What happens when law enforcers enter a hotel and demand to see the registry? That question was, surprisingly, up in the air until now. Even though common sense would dictate that a hotel isn’t required to surrender such information without a warrant being issued the question had to go all the way to the Supreme Court for a definitive answer. Luckily the Nazgûl decided to rule in favor of privacy:
The Supreme Court gave a big boost to privacy Monday when it ruled that hotels and motels could refuse law enforcement demands to search their registries without a subpoena or warrant. The justices were reviewing a challenge to a Los Angeles ordinance requiring hotels to provide information to law enforcement—including guests’ credit card number, home address, driver’s license details, and vehicle license number—at a moment’s notice. Similar ordinances exist in about a hundred other cities stretching from Atlanta to Seattle.
Los Angeles claimed the ordinance (PDF) was needed to battle gambling, prostitution, and even terrorism, and that guests would be less likely to use hotels and motels for illegal purposes if they knew police could access their information at will.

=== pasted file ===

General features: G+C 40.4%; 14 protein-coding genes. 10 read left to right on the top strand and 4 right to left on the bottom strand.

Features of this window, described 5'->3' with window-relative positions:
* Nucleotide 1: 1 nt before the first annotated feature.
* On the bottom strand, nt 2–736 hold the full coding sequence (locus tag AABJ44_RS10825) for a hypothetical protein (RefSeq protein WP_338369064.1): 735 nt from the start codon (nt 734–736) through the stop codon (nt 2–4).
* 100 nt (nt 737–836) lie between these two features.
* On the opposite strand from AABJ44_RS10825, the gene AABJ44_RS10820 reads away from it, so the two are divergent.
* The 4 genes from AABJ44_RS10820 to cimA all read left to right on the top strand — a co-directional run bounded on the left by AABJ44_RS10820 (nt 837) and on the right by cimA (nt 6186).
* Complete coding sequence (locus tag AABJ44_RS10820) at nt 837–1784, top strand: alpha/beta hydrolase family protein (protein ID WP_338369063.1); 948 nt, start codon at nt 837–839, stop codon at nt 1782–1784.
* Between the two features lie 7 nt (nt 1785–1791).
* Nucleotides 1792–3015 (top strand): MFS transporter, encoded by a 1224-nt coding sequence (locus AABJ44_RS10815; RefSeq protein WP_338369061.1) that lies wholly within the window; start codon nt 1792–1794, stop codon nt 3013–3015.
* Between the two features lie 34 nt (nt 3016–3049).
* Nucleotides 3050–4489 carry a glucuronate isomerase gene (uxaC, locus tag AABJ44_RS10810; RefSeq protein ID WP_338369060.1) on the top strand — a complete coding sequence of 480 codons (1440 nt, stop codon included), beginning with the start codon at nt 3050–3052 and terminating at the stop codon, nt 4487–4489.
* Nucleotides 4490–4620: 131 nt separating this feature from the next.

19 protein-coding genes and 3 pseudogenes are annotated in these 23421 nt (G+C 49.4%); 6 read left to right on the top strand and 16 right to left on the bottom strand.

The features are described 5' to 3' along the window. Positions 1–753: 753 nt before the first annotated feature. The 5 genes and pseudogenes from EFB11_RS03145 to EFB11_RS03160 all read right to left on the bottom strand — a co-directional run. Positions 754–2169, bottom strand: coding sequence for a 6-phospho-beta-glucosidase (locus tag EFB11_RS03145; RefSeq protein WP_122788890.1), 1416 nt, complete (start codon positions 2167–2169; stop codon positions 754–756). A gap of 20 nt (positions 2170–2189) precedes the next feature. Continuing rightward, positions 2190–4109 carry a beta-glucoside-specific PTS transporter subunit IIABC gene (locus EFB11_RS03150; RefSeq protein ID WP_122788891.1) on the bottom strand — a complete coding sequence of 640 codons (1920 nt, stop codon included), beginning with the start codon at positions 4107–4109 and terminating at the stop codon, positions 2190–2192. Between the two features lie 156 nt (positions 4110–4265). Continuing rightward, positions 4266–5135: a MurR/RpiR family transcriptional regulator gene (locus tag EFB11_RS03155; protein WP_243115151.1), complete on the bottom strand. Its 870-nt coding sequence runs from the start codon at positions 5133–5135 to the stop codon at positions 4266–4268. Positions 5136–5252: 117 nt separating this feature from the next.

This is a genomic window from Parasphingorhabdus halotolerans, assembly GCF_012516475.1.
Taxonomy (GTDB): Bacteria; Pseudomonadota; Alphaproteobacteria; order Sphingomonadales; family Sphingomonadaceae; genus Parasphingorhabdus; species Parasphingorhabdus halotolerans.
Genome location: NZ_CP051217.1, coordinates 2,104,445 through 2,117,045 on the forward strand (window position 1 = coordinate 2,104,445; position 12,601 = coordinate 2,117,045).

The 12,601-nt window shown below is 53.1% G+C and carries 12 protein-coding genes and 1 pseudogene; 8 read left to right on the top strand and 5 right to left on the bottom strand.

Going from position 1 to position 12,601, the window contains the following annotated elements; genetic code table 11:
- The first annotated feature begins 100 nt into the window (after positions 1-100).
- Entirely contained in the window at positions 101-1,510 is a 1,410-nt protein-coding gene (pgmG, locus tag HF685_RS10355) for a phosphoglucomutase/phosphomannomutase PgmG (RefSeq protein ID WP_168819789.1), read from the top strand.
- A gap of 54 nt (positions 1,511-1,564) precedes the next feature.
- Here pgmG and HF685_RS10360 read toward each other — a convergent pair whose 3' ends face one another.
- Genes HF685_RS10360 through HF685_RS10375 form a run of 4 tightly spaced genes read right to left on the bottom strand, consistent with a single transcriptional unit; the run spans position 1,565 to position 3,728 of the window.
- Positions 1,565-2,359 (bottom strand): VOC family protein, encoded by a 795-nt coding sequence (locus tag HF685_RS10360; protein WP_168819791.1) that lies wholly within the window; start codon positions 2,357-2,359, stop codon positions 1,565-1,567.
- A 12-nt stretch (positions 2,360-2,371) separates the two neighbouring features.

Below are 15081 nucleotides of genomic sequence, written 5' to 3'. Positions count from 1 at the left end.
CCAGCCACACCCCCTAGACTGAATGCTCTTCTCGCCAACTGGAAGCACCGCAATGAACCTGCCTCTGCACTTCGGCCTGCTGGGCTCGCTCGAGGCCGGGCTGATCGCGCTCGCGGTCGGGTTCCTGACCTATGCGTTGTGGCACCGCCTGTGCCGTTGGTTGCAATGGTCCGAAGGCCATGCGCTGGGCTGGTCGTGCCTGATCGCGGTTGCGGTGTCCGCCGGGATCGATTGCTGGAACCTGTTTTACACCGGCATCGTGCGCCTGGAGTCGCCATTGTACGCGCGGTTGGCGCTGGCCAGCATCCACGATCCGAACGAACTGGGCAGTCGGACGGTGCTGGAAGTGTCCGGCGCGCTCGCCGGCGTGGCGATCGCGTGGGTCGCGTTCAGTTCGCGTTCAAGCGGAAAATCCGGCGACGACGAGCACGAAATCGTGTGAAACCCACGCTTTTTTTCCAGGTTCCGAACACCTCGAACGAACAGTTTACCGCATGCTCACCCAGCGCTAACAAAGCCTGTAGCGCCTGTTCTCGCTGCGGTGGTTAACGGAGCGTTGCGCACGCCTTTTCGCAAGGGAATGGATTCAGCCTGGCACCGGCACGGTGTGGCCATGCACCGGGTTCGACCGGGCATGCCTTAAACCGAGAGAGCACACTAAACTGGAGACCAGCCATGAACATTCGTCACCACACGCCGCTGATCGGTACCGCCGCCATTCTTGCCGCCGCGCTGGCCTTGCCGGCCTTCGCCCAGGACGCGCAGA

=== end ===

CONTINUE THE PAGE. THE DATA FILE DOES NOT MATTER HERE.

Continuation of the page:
Justice Sonia Sotomayor, writing for the 5-4 majority, ruled (PDF) that the Los Angeles ordinance violated the Fourth Amendment and is an illegal “pretext to harass hotel operators and their guests.”
What should concern people is that this ruling was determined by only one vote. Had a single Nazgûl voted the other way it would have been legal for law enforcers to storm a hotel and confiscate the registry without even obtaining a warrant. This is why the whole concept of majority rules doesn’t sit well with me. Sometimes the majority make the right decision, such as in this case, and sometimes they make the wrong decision.
It should be noted that this ruling doesn’t require hotels to surrender their registries without a warrant but it doesn’t stop them from voluntarily surrendering them. You should still avoid shitty hotels like Motel 6 that make it company policy to violate their customers’ privacy.